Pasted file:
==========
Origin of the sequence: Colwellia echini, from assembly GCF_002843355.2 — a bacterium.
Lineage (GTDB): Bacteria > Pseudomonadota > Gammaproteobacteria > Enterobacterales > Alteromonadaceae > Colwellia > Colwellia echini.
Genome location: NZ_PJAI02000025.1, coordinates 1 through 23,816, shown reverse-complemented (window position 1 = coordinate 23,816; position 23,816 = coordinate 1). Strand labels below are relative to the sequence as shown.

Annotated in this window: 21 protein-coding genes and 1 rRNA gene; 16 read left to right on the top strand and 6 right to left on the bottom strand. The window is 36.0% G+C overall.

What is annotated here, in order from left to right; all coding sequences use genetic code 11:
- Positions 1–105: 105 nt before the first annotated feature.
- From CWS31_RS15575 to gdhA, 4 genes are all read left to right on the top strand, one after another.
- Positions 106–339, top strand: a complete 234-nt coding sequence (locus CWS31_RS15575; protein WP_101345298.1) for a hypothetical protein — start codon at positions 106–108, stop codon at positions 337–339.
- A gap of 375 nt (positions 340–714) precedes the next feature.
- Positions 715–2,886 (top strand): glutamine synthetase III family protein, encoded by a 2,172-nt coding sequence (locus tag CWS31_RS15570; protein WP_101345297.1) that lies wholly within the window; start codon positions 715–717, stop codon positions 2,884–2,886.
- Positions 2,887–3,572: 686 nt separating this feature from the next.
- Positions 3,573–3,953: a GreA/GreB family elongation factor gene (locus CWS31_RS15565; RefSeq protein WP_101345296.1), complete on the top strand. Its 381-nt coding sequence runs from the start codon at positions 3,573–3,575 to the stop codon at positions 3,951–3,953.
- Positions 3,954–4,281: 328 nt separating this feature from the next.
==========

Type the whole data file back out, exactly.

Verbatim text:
Origin of the sequence: Colwellia echini, from assembly GCF_002843355.2 — a bacterium.
Lineage (GTDB): Bacteria > Pseudomonadota > Gammaproteobacteria > Enterobacterales > Alteromonadaceae > Colwellia > Colwellia echini.
Genome location: NZ_PJAI02000025.1, coordinates 1 through 23,816, shown reverse-complemented (window position 1 = coordinate 23,816; position 23,816 = coordinate 1). Strand labels below are relative to the sequence as shown.

Annotated in this window: 21 protein-coding genes and 1 rRNA gene; 16 read left to right on the top strand and 6 right to left on the bottom strand. The window is 36.0% G+C overall.

What is annotated here, in order from left to right; all coding sequences use genetic code 11:
- Positions 1–105: 105 nt before the first annotated feature.
- From CWS31_RS15575 to gdhA, 4 genes are all read left to right on the top strand, one after another.
- Positions 106–339, top strand: a complete 234-nt coding sequence (locus CWS31_RS15575; protein WP_101345298.1) for a hypothetical protein — start codon at positions 106–108, stop codon at positions 337–339.
- A gap of 375 nt (positions 340–714) precedes the next feature.
- Positions 715–2,886 (top strand): glutamine synthetase III family protein, encoded by a 2,172-nt coding sequence (locus tag CWS31_RS15570; protein WP_101345297.1) that lies wholly within the window; start codon positions 715–717, stop codon positions 2,884–2,886.
- Positions 2,887–3,572: 686 nt separating this feature from the next.
- Positions 3,573–3,953: a GreA/GreB family elongation factor gene (locus CWS31_RS15565; RefSeq protein WP_101345296.1), complete on the top strand. Its 381-nt coding sequence runs from the start codon at positions 3,573–3,575 to the stop codon at positions 3,951–3,953.
- Positions 3,954–4,281: 328 nt separating this feature from the next.